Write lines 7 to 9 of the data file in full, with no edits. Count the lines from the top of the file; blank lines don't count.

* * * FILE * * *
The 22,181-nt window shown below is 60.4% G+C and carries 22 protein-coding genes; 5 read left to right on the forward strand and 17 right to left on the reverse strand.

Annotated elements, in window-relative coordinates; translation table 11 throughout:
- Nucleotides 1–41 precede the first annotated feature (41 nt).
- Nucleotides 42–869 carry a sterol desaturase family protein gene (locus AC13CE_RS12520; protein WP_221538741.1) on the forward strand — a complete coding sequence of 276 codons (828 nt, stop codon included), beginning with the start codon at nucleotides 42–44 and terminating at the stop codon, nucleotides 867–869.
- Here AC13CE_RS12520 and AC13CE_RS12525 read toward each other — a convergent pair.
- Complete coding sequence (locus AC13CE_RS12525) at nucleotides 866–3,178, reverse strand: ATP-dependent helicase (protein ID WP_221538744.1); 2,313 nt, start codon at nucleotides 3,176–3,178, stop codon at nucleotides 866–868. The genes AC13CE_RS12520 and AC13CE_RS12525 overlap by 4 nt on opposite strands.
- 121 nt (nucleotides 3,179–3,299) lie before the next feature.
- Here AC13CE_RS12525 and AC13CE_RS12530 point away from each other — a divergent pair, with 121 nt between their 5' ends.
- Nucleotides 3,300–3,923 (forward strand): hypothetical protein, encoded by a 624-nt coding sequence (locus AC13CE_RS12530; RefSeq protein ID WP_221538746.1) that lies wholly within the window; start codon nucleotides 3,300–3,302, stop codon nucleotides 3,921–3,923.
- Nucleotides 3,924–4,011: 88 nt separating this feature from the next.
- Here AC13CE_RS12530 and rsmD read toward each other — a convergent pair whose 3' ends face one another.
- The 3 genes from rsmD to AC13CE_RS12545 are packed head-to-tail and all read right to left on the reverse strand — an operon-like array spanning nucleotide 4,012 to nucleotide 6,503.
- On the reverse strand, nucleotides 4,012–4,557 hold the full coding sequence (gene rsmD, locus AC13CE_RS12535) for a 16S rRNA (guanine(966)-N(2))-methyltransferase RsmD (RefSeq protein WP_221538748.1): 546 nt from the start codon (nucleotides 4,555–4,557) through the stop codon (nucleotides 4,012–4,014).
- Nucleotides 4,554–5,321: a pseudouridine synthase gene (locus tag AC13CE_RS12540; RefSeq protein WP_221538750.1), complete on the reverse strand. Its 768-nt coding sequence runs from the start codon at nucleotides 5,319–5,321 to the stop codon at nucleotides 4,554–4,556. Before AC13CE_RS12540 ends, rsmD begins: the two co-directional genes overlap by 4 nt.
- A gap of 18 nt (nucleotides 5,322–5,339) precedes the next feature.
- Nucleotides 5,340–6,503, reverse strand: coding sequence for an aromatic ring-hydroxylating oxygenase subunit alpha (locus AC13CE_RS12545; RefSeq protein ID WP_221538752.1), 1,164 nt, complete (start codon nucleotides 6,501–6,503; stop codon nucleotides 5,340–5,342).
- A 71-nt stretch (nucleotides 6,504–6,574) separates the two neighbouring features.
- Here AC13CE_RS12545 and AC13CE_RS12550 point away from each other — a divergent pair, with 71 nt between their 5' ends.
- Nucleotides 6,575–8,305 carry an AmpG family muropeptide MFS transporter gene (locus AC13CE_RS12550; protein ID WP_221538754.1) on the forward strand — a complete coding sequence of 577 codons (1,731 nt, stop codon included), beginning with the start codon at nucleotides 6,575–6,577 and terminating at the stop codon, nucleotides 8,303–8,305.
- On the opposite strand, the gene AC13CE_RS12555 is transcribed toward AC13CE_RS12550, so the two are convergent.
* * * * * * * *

- 121 nt (nucleotides 3,179–3,299) lie before the next feature.
- Here AC13CE_RS12525 and AC13CE_RS12530 point away from each other — a divergent pair, with 121 nt between their 5' ends.
- Nucleotides 3,300–3,923 (forward strand): hypothetical protein, encoded by a 624-nt coding sequence (locus AC13CE_RS12530; RefSeq protein ID WP_221538746.1) that lies wholly within the window; start codon nucleotides 3,300–3,302, stop codon nucleotides 3,921–3,923.